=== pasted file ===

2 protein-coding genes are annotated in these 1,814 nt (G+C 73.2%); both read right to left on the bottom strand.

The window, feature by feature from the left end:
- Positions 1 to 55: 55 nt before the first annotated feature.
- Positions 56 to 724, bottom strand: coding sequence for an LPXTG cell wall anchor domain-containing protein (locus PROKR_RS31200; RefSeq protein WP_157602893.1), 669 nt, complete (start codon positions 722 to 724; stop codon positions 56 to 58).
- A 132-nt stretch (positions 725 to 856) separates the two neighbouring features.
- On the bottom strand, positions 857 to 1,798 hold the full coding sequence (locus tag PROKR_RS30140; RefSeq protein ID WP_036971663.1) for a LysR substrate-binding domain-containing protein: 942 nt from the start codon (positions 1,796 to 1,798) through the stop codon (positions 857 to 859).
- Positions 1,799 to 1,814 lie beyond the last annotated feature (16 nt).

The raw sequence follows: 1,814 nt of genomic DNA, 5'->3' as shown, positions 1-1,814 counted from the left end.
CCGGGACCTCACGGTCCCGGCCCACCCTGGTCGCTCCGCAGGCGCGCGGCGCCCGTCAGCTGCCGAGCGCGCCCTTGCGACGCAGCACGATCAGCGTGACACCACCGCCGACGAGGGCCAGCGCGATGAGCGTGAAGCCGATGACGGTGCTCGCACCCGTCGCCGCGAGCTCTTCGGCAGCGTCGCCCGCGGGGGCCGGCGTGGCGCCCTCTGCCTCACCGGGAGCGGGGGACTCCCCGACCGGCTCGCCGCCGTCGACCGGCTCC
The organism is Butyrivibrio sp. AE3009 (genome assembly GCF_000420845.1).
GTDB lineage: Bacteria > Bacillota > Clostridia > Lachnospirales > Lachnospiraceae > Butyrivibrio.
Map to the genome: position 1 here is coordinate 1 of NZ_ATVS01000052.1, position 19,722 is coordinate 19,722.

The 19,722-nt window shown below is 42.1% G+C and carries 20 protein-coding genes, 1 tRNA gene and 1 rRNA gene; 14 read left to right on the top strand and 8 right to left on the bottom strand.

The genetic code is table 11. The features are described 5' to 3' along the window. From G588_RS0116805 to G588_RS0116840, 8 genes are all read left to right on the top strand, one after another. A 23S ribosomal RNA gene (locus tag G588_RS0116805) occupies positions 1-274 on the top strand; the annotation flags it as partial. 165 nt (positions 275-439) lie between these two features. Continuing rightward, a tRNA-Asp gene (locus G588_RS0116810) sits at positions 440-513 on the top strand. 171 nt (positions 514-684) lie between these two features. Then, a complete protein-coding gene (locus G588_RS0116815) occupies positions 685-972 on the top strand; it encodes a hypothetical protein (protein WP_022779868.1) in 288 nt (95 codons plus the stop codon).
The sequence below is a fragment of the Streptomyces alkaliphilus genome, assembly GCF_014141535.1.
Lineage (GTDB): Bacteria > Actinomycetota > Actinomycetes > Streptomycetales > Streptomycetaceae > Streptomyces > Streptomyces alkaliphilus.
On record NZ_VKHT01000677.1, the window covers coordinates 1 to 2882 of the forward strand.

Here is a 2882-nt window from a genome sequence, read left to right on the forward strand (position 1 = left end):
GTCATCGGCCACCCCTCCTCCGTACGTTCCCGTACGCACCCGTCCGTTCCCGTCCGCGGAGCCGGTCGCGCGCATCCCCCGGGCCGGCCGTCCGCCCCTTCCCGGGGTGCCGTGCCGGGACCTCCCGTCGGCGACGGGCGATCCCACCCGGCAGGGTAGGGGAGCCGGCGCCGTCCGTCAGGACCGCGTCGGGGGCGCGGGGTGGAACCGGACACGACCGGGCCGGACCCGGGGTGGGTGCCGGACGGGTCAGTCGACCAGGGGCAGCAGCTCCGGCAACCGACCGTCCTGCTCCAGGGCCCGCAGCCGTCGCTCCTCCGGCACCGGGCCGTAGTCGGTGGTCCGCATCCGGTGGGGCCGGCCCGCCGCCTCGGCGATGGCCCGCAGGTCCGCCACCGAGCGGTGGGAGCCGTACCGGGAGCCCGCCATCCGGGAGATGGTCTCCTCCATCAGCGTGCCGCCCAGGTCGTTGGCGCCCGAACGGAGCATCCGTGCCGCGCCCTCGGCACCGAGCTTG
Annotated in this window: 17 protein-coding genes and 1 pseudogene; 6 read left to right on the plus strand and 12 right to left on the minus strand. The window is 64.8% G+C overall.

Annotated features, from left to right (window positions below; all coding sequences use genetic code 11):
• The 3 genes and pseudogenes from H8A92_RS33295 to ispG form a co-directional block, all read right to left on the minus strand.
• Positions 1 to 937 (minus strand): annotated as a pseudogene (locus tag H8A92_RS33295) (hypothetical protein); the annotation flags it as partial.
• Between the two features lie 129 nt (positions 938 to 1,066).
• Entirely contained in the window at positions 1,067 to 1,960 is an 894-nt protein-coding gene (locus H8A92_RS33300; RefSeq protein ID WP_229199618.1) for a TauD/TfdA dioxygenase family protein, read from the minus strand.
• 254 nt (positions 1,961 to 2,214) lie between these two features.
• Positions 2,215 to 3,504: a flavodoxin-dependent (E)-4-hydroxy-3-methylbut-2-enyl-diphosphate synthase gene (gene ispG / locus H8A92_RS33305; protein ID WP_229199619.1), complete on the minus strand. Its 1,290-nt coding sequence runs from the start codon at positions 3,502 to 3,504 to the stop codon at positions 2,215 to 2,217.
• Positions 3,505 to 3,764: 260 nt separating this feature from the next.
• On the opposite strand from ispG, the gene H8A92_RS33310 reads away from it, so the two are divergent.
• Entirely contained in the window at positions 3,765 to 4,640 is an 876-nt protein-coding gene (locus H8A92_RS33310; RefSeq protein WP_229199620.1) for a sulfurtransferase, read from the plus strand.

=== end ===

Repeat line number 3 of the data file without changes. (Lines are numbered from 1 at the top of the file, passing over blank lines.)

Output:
- Positions 1 to 55: 55 nt before the first annotated feature.